Our Founding Fathers did a miraculous job crafting our Constitution. It is extremely difficult, however, if not impossible, to create a legal foundation capable of fighting the erosion of society when that society’s elected and appointed leaders, either out of ignorance or willful malice, fail to follow the written legal foundation.
In light of this perspective, I submit to you three additional avenues of failure, along with some proposals for amendments that might be able to stem the flow of our nation’s life-blood, even restore proper function in the presence of decreasing loyalty to the Constitution:
Failure 1: Education of the people: Sadly, too many Americans are voting for government officials at all levels not because of what a candidate can do for their country, but because of what a candidate can do for them. This self-seeking behavior and failure to delay gratification ultimately results in poorer results. Candidates are rarely able to deliver on their campaign promises. When a person believes rhetoric promising him or her a better life, and votes for that candidate, they wind up doing little to work hard and secure that life for themselves. Instead, they wait around for the candidate to make their lives better. When that fails, they become embittered at the “other guy” their candidate blames as the problem, or they become embittered with the system itself.
The Department of Education and liberal school systems has been largely complicit in this area of demise by lowering and even eliminating the bar in vital areas like civics and history while cluttering the educational landscape with requirements that eclipse a child’s opportunity to obtain a full, well-rounded education suitable for understanding how human society really works. This is really the root problem of what’s going on in America. If the people stopped electing those who are undermining our Republic, the problem would largely disappear. Our Republic would be preserved. Sadly, many people are no longer capable of correctly assessing the worth of a candidate, or envisioning the long-term effects of electing a candidate.
Possible solutions: Eliminate the Department of Education and use those funds at the state level to provide for a more graduated pay scale for teachers instead of the current rise and cap pay curves; raise standards required of teachers; ensure those standards reflect the requirements addressed as outlined above.
Failure 2: Personification of the corporate: No serious student of the Constitution would ever conclude that our Founding Fathers meant to give business the same access to our government as We the People, much less a 1000% greater influence over Congressional decision-making. The fallout from this decision has lead to increasingly darker decisions being made by Congress, ones that treat citizens as cattle to be mined for their ability to be skimmed for a fat, corporate/federal profit, instead of the rightful rulers of our once-great nation.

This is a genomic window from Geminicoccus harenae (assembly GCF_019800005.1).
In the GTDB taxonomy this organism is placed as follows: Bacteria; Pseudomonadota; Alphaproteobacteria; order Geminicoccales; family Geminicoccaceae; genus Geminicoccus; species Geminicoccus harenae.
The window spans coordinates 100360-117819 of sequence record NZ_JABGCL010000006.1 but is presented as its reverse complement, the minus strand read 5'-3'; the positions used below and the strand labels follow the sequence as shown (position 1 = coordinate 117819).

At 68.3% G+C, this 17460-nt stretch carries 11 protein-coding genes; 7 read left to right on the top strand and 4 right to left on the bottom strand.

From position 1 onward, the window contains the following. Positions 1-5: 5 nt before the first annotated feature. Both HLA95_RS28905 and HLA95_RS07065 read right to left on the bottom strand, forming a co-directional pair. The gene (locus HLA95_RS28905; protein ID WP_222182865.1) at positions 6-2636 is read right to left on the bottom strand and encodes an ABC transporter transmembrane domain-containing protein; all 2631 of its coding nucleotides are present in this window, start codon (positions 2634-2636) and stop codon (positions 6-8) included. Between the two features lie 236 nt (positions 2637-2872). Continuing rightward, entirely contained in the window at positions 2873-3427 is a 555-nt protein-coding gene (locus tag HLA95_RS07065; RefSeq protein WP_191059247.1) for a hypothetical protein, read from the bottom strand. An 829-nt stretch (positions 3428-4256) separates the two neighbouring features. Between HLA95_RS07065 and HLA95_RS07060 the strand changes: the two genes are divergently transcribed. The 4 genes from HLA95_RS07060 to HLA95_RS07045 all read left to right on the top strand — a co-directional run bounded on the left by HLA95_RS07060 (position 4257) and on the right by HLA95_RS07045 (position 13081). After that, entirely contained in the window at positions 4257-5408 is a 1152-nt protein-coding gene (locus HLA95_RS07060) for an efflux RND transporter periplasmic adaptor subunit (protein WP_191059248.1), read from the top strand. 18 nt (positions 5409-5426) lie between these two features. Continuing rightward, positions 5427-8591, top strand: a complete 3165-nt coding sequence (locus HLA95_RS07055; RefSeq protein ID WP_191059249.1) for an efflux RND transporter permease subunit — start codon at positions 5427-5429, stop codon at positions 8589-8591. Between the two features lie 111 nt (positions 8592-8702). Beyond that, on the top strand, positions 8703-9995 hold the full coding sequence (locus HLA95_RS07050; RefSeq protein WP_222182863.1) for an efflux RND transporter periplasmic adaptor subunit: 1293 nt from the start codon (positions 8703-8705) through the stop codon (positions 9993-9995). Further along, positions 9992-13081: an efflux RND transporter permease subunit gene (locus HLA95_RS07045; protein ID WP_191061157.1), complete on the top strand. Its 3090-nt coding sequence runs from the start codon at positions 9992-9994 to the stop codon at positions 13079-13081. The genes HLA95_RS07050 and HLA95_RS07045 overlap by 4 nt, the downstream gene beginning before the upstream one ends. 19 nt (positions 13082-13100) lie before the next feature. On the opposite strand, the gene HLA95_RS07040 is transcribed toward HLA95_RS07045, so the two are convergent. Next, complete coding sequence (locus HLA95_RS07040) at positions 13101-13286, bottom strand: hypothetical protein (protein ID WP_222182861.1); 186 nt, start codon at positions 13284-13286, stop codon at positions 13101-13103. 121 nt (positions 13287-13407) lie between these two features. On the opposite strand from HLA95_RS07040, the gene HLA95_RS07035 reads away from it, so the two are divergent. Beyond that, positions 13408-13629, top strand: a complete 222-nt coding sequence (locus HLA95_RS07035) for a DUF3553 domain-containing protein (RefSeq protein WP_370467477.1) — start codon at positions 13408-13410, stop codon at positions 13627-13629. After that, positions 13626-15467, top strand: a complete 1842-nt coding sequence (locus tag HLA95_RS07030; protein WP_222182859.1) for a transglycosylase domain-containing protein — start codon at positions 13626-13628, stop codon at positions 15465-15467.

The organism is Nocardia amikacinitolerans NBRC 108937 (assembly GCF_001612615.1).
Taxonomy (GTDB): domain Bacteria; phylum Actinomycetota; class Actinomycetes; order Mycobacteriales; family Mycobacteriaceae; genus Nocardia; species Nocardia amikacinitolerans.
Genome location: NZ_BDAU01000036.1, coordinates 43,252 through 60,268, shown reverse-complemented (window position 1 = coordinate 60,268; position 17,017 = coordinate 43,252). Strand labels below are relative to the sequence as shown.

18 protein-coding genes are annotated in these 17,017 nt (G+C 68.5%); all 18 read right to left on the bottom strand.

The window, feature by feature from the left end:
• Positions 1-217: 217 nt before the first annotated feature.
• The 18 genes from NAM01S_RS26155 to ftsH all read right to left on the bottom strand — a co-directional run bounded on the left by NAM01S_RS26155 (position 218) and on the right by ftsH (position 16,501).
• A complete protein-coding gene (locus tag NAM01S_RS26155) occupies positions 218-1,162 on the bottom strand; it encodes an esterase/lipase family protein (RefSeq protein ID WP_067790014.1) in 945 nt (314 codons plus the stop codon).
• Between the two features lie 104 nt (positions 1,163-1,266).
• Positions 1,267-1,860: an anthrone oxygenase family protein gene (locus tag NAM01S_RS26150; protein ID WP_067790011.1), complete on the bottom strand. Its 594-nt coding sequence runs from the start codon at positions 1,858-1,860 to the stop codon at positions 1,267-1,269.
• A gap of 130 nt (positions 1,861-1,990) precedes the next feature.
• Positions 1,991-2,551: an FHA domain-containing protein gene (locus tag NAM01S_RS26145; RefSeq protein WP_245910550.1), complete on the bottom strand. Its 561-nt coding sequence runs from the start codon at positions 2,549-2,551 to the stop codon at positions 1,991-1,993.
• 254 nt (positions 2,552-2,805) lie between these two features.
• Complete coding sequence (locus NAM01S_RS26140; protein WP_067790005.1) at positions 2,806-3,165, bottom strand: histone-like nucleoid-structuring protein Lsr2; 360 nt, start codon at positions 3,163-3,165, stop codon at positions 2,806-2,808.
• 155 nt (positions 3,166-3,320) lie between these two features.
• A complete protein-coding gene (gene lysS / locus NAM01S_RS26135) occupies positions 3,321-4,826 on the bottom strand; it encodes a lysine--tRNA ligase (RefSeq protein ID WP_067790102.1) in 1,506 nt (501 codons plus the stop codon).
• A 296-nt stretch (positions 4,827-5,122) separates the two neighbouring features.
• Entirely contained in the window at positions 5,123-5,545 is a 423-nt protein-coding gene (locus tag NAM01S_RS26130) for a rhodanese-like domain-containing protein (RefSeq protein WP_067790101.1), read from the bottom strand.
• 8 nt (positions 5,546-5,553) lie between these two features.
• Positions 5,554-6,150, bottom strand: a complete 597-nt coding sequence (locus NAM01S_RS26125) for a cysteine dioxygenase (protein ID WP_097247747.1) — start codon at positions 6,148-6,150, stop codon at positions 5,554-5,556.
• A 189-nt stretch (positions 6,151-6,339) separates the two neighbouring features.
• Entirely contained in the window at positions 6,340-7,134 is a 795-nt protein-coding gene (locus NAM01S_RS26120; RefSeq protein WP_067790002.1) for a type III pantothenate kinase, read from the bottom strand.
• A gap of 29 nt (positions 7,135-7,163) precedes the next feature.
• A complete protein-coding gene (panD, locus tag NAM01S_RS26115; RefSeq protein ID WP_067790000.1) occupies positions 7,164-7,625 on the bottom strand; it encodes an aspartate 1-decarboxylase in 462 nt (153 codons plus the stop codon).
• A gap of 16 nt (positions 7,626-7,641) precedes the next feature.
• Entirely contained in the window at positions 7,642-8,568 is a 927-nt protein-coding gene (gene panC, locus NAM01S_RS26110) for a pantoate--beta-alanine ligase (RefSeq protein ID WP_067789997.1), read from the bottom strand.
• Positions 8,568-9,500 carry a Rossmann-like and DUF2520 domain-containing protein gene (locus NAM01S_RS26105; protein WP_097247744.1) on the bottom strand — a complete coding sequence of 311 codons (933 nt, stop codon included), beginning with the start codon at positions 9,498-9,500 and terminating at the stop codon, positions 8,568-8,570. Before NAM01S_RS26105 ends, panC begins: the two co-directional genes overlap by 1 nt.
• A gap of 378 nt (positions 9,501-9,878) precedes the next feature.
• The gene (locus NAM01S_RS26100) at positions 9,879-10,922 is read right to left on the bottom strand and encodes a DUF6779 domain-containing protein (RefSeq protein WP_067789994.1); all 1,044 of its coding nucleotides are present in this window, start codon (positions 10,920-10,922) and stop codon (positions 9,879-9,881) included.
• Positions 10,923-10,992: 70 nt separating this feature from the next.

Possible solution: Check Citizens United with an amendment that declares corporate anthropomorphization to be verboten. Ensure it reaffirms the Constitution’s focus on We the People under sovereign States as the rightful owners of our own country.
Failure 3: Senators and Representatives are too similar. This arose as a result of the 17th Amendment. Article I, Section 3, which used to read: “The Senate of the United States shall be composed of two Senators from each State, chosen by the Legislature thereof…” The Amendment now reads: “The Senate of the United States shall be composed of two Senators from each State, elected by the people thereof…” While I understand this was an attempt to solve problems involving legislative corruption and deadlocks, I do not agree it was the best solution. For all intents and purposes, what we now have are a House and a Senate that look very similar. Even dividing Congress into two houses makes little sense when the people elect one Representative from their district and two more to represent the State as a whole. Why not instead simply elect “general Congressmen,” and scrap the two-house system?
Possible solution: Repeal the 17th Amendment. The original issue is that “There was a sense that senatorial elections were ‘bought and sold’, changing hands for favors and sums of money rather than because of the competence of the candidate.” That sounds the same as it is today, so what problem was actually solved? If none, then that’s strike one against the 17th Amendment. As far as electoral deadlocks, the solution is simple: Require states to provide for a tiebreaker, much as we have for the Supreme Court and the Senate. An example might be, “In case of tie, the Assistant Governor will cast the tie-breaking vote.” They could also flip a coin, roll die, or spin a wheel. States could choose whatever method they want, so long as it’s expedient. To help deter delays in breaking such ties, simply stipulate that if the states fail to provide two Senators, those positions will simply remain unfilled and the State will be underrepresented in Congress, something no State wants to face. Our Constitution set the precedence for that by requiring percentage votes of “members present” for many things, including very important things, such as treaties and impeachment.
Bart, I thoroughly enjoyed your article and have bookmarked you in the hopes of reading many more to come!
Here is Bart’s response:
Thank you for the note. You raise some very interesting points.
All the best,
It was my pleasure.
Thankfully, modern science from more than 100 different studies, as well as the most accurate world fact book on the planet dispels both of these myths like Hank Aaron knocks homers out of the park.
The first FACT is that when farmers use multi-cropping and crop rotation, organic crop yields are between 91% to 92% the yield of conventional, GMO+glyphosate agriculture (Source).
Yang, S. (2014). Can organic crops compete with industrial agriculture? Berkeley News. University of Berkeley, CA. Retrieved from: http://news.berkeley.edu/2014/12/09/organic-conventional-farming-yield-gap/
The second FACT is that while 10.57% of land in all countries around the world is arable, only 1.04% is being used to grow crops. That’s a utilization rate of just 9.84%. The world could actually grow TEN TIMES the amount of crops that are currently being grown by using simple organic farming techniques (Source).
CIA (2016). The World Factbook: Land use. Central Intelligence Agency. United States Government. Retrieved from: https://www.cia.gov/library/publications/the-world-factbook/fields/2097.html?countryName=&countryCode=®ionCode=n
CIA (2016). The World Factbook: Area. Central Intelligence Agency. United States Government. Retrieved from: https://www.cia.gov/library/publications/the-world-factbook/fields/2147.html